Rivian, the electric-truck maker, soars in early trading after its I.P.O.

The company, backed by Amazon and Ford, was valued at nearly $70 billion in its initial public offering, though it has delivered only 156 vehicles.,

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Rivian, the electric-truck maker, soars in early trading after its I.P.O.

Rivian’s factory in Normal, Ill., in January.Credit…Lyndon French for The New York Times

Nov. 10, 2021, 1:12 p.m. ET

Shares in Rivian, which has ambitious plans to make electric trucks and delivery vans, soared Wednesday on their first day of trading, hoisting the company’s market value well above that of large established automakers even before it begins significant production.

Rivian priced its initial public offering on Tuesday at $78 a share. It opened trading 37 percent higher, at $106.75, giving it a market capitalization of over $90 billion, higher than Ford Motor’s $80 billion and General Motors’ $86 billion.

The company has just begun selling its vehicles. By the end of last month, it had delivered only 156 pickups, which are being marketed to well-to-do consumers who like the outdoors.

In the offering, Rivian raised nearly $12 billion, making its I.P.O. one of the largest in recent years. The company expects to spend billions of dollars expanding its production facilities. In the first half of the year, Rivian lost $994 million, nearly as much as in all of 2020, when it lost $1.02 billion.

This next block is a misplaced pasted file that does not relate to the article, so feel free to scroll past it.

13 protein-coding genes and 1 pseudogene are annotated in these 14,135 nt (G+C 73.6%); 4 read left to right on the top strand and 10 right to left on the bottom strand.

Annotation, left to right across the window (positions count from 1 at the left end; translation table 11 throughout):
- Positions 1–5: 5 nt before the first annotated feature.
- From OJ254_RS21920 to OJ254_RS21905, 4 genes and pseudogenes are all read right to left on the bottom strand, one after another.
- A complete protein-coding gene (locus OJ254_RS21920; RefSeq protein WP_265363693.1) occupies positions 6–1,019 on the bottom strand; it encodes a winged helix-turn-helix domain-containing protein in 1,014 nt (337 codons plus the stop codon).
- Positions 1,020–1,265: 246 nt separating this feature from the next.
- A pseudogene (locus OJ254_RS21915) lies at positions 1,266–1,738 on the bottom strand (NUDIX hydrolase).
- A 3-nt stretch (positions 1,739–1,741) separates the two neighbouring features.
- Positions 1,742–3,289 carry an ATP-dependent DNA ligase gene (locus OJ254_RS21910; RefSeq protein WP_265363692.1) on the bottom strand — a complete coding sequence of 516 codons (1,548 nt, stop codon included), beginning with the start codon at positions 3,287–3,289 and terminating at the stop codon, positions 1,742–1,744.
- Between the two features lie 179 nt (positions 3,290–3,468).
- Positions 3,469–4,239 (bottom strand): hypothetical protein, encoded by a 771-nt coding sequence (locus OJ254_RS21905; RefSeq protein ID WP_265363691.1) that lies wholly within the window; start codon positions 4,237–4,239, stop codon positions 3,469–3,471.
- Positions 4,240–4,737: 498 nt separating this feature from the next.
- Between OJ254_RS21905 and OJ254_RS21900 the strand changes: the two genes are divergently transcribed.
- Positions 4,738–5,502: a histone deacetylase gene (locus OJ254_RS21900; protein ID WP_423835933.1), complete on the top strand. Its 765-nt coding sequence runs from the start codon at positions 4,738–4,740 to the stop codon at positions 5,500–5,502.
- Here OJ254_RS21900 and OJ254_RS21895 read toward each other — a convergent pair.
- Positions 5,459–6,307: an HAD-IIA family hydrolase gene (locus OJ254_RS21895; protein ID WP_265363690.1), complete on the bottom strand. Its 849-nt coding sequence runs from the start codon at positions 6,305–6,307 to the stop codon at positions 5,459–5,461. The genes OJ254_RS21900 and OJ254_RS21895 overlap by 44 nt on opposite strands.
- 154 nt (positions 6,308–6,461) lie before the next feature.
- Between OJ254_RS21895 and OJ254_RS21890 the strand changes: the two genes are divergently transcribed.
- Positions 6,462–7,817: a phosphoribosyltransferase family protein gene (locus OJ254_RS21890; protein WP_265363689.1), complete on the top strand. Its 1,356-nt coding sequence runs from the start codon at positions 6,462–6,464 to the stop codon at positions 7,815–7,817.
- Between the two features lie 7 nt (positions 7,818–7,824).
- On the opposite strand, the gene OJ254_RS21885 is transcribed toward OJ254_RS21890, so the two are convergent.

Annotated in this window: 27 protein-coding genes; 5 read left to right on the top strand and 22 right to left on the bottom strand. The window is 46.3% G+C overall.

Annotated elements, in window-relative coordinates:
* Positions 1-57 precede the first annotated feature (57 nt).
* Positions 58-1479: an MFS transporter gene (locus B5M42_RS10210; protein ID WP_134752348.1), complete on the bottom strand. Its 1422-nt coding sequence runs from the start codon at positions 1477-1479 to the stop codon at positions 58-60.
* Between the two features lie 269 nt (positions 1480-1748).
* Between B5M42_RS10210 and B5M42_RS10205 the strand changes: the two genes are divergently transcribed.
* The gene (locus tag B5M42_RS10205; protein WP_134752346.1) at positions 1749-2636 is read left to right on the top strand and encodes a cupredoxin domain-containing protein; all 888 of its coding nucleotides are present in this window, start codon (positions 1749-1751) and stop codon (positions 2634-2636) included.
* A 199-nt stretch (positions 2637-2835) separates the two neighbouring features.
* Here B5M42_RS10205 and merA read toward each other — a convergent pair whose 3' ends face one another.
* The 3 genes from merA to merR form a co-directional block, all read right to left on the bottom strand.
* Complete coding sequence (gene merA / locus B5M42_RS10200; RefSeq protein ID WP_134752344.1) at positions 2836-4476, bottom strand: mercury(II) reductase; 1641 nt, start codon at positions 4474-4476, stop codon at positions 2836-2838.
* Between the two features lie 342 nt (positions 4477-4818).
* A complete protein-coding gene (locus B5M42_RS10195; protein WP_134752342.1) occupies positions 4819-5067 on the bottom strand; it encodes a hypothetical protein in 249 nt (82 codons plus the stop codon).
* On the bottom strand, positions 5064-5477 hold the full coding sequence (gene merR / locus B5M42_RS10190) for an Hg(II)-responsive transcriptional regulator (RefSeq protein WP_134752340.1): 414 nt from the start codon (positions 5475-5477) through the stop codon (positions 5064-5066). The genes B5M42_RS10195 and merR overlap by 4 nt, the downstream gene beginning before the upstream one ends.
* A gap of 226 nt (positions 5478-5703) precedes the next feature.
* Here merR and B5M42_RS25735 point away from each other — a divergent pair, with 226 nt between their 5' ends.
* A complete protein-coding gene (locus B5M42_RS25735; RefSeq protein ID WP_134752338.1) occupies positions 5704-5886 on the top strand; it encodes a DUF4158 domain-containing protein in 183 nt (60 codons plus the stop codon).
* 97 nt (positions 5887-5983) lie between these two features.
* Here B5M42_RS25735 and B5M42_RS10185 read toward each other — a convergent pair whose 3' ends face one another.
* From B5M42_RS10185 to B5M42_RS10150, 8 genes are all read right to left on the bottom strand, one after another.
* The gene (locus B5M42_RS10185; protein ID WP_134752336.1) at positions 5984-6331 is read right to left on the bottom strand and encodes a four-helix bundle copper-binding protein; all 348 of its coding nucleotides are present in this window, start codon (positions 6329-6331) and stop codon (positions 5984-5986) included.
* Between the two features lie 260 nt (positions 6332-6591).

Investors have shown that they are prepared to overlook the losses of some electric-vehicle makers, hoping that they will eventually make big profits as electric vehicles make up an increasing share of the auto market.

In addition, Tesla’s success shows that a new entrant can overtake older automakers. Its stock has jumped about 50 percent this year, giving the company a market value of about $1 trillion despite a sharp decline this week.

Rivian may also draw buyers because of its relationship with Amazon, which has ordered 100,000 delivery vans from Rivian and taken a big stake in the company. Ford is also an investor.

For a time, Tesla had many problems with production, which often hammered its stock price and left the company short of cash. Rivian’s chief executive, R.J. Scaringe, now has to try to scale up production when supply chains are not working as efficiently as they did before the pandemic.

In addition to its pickup, Rivian plans to make an S.U.V. It recently said it did not expect to fulfill the 55,400 orders for the truck and the S.U.V. until the end of 2023.

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